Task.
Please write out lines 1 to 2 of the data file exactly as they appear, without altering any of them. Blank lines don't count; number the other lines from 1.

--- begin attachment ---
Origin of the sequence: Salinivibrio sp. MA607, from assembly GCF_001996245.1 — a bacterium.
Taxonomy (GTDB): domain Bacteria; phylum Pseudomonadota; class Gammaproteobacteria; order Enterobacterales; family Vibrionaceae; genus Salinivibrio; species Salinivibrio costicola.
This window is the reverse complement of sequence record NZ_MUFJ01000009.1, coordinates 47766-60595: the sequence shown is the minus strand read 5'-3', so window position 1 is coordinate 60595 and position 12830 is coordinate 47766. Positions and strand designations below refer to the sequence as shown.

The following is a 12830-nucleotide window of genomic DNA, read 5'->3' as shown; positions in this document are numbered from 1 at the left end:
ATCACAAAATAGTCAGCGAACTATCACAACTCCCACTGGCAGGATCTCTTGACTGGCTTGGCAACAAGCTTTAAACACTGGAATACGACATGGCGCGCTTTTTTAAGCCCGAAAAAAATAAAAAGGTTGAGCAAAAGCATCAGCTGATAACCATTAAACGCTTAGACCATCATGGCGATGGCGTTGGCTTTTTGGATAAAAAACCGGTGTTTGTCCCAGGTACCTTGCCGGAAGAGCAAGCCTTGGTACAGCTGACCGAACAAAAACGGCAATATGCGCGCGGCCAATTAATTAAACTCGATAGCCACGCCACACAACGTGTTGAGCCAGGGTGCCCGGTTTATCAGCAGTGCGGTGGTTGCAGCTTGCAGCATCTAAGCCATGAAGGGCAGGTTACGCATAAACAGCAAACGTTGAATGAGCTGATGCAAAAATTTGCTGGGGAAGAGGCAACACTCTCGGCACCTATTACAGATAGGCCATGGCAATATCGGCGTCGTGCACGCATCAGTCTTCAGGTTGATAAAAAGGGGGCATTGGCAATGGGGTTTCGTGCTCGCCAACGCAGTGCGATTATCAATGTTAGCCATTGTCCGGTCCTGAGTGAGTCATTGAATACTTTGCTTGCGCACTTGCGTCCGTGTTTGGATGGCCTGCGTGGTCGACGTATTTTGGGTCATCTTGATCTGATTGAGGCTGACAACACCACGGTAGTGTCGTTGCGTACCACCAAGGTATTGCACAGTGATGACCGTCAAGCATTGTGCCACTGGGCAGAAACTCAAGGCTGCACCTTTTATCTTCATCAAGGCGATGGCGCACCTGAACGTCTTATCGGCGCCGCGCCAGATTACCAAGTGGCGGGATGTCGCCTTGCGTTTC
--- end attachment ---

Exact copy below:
Origin of the sequence: Salinivibrio sp. MA607, from assembly GCF_001996245.1 — a bacterium.
Taxonomy (GTDB): domain Bacteria; phylum Pseudomonadota; class Gammaproteobacteria; order Enterobacterales; family Vibrionaceae; genus Salinivibrio; species Salinivibrio costicola.